What is an Abscessed Tooth?
A dental abscess is a serious infection in the tooth’s pulp—the bundle of nerves and blood vessels in the center of each tooth. A dental abscess should be treated as soon as possible, because the infection from an untreated dental abscess could spread to other parts of your body.
Tooth Abscess Symptoms
If you have any of these symptoms, you might have a dental abscess, and you should see a dental professional as soon as possible:
RednessPainSwellingOpen sores on the gums Presence of a small bump (gumboil) near the infected tooth on either the inside or outside of the gums
Pain while chewingPus around the edge of the infected toothPersistent tooth sensitivity to hot and cold foods
Swelling elsewhere on the face such as the jaw or in the glands of the neckA bitter taste in the mouthExtremely foul breath
Dental Abscess Dangers
If you experience any dental abscess symptoms, here are some things not to do:
Don’t delay: See a dental professional as soon as possible. If treated promptly you may be able to avoid having the infected tooth removed.Don’t stop your oral hygiene routine: Continue to brush and floss.Don’t be fooled if your dental abscess stops hurting: Pain associated with a dental abscess may go away if the tooth root has died. But a dead tooth root doesn’t mean the infection is gone. In fact, the infection from a dental abscess can still spread.
Tooth Abscess Treatments
Proper treatment of a tooth abscess will cure the infection as well as your severe toothache. Your dentist may treat the abscess in any of several ways, including a root canal or incision into the gums to allow the infection to drain. In extreme cases, the tooth may need to be removed and replaced. Three common methods for treating a dental abscess are:
Root Canal: If the abscess is not severe, the infected material can be scraped out, and the tooth can be repaired with a crown.Extraction: If the abscess is more severe, the infected tooth will be removed and replaced.Gum Incision: In some cases, an incision is made in the gum to allow the infected tissue to drain out.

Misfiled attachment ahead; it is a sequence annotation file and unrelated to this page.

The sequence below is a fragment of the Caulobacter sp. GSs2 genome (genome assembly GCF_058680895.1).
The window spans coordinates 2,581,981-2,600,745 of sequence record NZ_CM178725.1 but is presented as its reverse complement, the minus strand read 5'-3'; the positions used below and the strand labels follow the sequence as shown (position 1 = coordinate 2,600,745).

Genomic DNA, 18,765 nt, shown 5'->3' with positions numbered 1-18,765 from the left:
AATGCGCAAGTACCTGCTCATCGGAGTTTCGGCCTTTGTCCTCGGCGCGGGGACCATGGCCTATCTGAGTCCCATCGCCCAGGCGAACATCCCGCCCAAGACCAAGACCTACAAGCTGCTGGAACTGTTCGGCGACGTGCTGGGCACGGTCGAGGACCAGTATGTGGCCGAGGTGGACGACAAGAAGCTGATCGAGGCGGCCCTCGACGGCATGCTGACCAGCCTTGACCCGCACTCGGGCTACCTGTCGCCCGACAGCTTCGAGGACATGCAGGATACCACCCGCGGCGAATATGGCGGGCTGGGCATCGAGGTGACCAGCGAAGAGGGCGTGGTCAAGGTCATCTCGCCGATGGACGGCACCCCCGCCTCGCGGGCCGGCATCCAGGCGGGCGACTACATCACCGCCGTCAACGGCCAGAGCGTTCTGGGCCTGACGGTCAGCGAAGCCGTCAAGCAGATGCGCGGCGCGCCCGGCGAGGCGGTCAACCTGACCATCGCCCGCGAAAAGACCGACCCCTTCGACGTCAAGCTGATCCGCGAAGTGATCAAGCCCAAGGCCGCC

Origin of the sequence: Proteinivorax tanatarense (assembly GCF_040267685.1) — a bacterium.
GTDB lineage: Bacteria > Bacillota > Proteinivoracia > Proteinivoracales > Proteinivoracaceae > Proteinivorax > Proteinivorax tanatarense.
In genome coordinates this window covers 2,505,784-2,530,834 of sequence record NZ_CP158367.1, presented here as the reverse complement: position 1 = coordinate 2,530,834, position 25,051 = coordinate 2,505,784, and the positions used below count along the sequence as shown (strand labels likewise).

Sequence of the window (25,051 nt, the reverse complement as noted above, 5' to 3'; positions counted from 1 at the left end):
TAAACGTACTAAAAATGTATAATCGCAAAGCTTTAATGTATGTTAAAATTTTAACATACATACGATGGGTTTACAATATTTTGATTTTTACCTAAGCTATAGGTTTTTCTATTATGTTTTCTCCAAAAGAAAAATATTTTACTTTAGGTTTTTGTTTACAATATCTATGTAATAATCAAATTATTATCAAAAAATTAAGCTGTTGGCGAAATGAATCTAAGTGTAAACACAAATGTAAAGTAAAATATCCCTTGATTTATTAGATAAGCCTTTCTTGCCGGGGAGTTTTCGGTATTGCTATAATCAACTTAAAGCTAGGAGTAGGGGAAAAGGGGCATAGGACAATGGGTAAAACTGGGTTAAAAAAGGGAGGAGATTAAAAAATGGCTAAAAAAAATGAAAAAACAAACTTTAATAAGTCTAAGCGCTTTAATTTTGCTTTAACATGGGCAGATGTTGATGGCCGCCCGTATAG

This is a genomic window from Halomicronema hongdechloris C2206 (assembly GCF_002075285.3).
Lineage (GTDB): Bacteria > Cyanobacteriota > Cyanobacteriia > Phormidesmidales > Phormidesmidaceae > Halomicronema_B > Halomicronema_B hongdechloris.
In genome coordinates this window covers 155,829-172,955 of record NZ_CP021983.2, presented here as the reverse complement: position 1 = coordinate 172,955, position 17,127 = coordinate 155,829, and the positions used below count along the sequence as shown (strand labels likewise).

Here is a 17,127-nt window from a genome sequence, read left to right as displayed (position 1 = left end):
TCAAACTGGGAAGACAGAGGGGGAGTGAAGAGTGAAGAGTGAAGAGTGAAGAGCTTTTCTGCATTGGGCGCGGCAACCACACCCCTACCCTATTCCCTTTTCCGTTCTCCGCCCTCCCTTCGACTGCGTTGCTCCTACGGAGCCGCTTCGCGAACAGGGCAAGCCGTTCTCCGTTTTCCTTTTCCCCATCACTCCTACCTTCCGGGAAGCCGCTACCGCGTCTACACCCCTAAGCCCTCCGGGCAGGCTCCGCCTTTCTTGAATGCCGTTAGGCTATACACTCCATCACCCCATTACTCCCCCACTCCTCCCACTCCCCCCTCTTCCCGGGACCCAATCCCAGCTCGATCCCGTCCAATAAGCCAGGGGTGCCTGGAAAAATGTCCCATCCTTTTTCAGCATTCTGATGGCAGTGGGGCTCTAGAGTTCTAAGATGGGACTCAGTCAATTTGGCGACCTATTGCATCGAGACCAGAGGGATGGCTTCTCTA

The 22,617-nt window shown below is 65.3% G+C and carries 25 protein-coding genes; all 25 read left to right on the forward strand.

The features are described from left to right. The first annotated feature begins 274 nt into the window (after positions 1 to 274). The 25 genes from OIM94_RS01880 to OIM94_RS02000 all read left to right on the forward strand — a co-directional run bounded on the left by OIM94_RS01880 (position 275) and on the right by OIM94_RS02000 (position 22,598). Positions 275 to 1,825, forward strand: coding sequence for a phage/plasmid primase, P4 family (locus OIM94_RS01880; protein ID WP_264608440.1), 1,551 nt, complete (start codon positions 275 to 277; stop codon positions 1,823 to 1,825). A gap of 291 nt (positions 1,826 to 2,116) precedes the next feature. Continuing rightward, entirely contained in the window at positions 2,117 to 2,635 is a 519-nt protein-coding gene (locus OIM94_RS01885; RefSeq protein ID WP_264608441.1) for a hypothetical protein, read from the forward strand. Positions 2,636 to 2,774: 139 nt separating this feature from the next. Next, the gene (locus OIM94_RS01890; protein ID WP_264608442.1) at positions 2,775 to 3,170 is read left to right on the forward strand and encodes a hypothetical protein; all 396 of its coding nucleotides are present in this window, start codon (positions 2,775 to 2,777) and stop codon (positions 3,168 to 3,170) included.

Healing After Abscess Procedure
No matter how your dental abscess is treated, you can protect your mouth as it heals, and help prevent future tooth decay by following a regular oral hygiene routine that includes twice-daily tooth brushing and daily flossing. The Crest Pro-Health Sensitive + Enamel Shield Bundle includes products that are appropriate to help keep your mouth healthy. The product line includes:
Toothpaste: Crest Pro-Health Sensitive + Enamel Shield Toothpaste addresses these areas dentists check most: sensitivity, cavities, plaque, gingivitis, tartar, stains and breath.Soft Floss: Flossing your teeth might sound like a painful prospect after treatment for a dental abscess, but flossing is an important part of your oral care routine. Oral-B Glide Pro-Health Floss for Sensitive Gums is twice as soft as Glide Original Floss, and is designed to be gentle on sensitive teeth.Comfortable Brush: The Oral-B Pro-Health All-in-One Manual Toothbrush extra-soft bristles that remove up to 90 percent of plaque in hard-to-reach areas to help keep your teeth healthy after treatment for a dental abscess.
http://www.webmd.com/oral-health/guide/toothaches http://www.webmd.com/oral-health/guide/abscessed-tooth http://www.medicinenet.com/abscessed_tooth_guide/article.htm